Only an immediate ceasefire in Tripoli will avoid a severely adverse impact on Libya’s oil, head of the National Oil Corporation (NOC) Mostafa Sanalla told Bloomberg Wednesday.
Sanalla said the fighting that erupted between Khalifa Hafar, General Commander of Libyan National Army (LNA), and Faiez al-Sarraj, head of the UN-recognised Government of the National Accord (GNA) over Tripoli and power since early April will hit the oil sector hard.
Sanalla’s statements come a few days after the OPEC expressed concern over the escalating situation in Libya and its impact on the rising oil production after a force majeure had been lifted from el-Sharara oilfield in early March.
The NOC chairman added that the battles are threatening oil production as the Libyan oil sector is suffering from supply shortages, especially fuel, and catering needed to maintain operations at the oil fields in southern and western regions.
He mentioned the April 10 incident in which a bomb struck an oil facility located on Tripoli’s outskirts.
“The war has forced Libya’s oil aviation service, Petro Air, to halt many of its flights, affecting crew changes at a number of fields,” Sanalla said.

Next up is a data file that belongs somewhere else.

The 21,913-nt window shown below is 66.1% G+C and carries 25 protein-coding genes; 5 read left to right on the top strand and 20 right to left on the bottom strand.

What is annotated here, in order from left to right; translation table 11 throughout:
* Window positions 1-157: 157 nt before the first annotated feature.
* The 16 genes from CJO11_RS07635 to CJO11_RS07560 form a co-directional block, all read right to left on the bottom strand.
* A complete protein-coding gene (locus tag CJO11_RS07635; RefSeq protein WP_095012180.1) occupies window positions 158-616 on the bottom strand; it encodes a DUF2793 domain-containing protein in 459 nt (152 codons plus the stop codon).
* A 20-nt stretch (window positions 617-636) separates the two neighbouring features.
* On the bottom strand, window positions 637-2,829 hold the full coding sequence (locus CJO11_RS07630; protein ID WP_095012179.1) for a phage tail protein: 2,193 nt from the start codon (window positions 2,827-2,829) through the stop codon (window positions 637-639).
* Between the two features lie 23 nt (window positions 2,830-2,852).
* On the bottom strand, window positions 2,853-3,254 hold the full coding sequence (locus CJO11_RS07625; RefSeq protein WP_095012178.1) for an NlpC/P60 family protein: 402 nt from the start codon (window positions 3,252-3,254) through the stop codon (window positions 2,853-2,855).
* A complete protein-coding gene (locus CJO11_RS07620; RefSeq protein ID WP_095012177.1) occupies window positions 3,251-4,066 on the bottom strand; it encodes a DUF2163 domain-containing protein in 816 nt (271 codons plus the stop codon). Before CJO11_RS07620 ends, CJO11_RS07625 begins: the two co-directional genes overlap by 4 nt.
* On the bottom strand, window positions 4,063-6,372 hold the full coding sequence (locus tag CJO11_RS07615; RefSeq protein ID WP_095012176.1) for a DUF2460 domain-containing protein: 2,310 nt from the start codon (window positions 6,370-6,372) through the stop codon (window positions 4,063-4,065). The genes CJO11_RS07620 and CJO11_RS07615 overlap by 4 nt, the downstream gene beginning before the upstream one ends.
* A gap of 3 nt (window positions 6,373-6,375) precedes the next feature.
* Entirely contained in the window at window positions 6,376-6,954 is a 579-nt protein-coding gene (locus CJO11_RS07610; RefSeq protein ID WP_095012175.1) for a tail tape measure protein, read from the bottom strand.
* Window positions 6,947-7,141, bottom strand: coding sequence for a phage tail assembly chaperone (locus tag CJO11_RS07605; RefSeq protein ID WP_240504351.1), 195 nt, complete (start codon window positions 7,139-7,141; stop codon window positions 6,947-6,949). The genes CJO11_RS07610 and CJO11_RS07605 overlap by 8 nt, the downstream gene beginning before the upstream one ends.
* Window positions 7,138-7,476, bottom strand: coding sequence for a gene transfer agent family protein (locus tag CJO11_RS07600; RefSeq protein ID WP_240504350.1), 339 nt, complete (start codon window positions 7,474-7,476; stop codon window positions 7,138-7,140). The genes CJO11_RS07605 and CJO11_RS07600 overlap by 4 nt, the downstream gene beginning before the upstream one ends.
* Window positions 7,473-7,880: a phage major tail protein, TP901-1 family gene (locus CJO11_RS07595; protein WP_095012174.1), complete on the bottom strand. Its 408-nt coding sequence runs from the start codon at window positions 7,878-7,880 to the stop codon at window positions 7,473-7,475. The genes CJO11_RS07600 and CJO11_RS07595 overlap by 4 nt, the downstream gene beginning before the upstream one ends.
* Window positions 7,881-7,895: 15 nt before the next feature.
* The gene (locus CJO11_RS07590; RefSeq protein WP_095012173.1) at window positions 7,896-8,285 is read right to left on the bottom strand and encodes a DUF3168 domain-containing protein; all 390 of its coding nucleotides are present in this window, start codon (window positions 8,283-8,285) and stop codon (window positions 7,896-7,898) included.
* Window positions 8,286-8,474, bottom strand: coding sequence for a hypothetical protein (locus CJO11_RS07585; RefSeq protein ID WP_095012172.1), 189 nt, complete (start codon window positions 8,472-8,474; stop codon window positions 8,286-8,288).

On May 1, Bloomberg reported
that production had risen by 90,000 barrels a day to 1.19 million per day.
Further, the fighting is threatening workers’ lives due to the lack of security, Sanalla said, alluding to the abduction of an oil employee near Sirte a week ago and threats that the others have received by telephone.
“In Tripoli, key personnel cannot cross the city from their homes into our headquarters due to the fighting. Larger projects have been disrupted by the evacuation from Libya of international oil company staff,” Sanalla said in the interview.
Meanwhile, some evidence has been found of attempts made to sell Libya’s oil illegally through parallel entities, he added.
He reiterated that the Islamic States and the armed groups in the southern regions will exploit the tension and civil war to re-establish themselves in a threat to the region’s “critical infrastructure,” producing up to 370,000 barrels per day.
“Only a ceasefire and a return to the dual-key system will return stability to Libya’s oil sector. Libya’s civil conflict has raged for too long, and it is tempting to seek to break the deadlock once and for all,” Sanalla emphasized.
In March, before Haftar’s campaign on Tripoli April 4, oil revenues had increased by more than $1.5 billion in March, up to 20% compared with February.